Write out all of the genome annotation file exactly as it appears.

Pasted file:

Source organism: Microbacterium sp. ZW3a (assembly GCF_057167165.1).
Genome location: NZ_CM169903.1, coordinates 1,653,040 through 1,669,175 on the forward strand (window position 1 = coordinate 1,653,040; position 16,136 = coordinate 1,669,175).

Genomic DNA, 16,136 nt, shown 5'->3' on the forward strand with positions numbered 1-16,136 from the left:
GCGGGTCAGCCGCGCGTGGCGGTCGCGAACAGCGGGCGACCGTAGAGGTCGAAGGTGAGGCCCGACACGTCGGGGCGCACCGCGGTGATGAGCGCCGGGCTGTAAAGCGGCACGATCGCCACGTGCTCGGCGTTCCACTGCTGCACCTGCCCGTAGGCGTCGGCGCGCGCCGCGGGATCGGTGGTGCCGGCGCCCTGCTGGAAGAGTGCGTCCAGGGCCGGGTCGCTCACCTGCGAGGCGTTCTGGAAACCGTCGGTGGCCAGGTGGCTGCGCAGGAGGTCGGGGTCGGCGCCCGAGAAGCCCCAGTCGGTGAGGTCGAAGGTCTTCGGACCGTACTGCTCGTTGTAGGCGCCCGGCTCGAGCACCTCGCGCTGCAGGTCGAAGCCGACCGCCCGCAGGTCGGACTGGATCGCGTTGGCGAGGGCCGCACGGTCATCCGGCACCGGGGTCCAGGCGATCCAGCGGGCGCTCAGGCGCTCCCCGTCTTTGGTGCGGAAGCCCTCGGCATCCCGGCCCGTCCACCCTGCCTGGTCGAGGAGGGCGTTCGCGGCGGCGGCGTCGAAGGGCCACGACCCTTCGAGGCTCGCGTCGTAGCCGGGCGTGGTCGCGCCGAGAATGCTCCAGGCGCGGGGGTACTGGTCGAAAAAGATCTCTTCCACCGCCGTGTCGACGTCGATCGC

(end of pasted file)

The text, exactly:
Source organism: Microbacterium sp. ZW3a (assembly GCF_057167165.1).
Genome location: NZ_CM169903.1, coordinates 1,653,040 through 1,669,175 on the forward strand (window position 1 = coordinate 1,653,040; position 16,136 = coordinate 1,669,175).

Genomic DNA, 16,136 nt, shown 5'->3' on the forward strand with positions numbered 1-16,136 from the left:
GCGGGTCAGCCGCGCGTGGCGGTCGCGAACAGCGGGCGACCGTAGAGGTCGAAGGTGAGGCCCGACACGTCGGGGCGCACCGCGGTGATGAGCGCCGGGCTGTAAAGCGGCACGATCGCCACGTGCTCGGCGTTCCACTGCTGCACCTGCCCGTAGGCGTCGGCGCGCGCCGCGGGATCGGTGGTGCCGGCGCCCTGCTGGAAGAGTGCGTCCAGGGCCGGGTCGCTCACCTGCGAGGCGTTCTGGAAACCGTCGGTGGCCAGGTGGCTGCGCAGGAGGTCGGGGTCGGCGCCCGAGAAGCCCCAGTCGGTGAGGTCGAAGGTCTTCGGACCGTACTGCTCGTTGTAGGCGCCCGGCTCGAGCACCTCGCGCTGCAGGTCGAAGCCGACCGCCCGCAGGTCGGACTGGATCGCGTTGGCGAGGGCCGCACGGTCATCCGGCACCGGGGTCCAGGCGATCCAGCGGGCGCTCAGGCGCTCCCCGTCTTTGGTGCGGAAGCCCTCGGCATCCCGGCCCGTCCACCCTGCCTGGTCGAGGAGGGCGTTCGCGGCGGCGGCGTCGAAGGGCCACGACCCTTCGAGGCTCGCGTCGTAGCCGGGCGTGGTCGCGCCGAGAATGCTCCAGGCGCGGGGGTACTGGTCGAAAAAGATCTCTTCCACCGCCGTGTCGACGTCGATCGC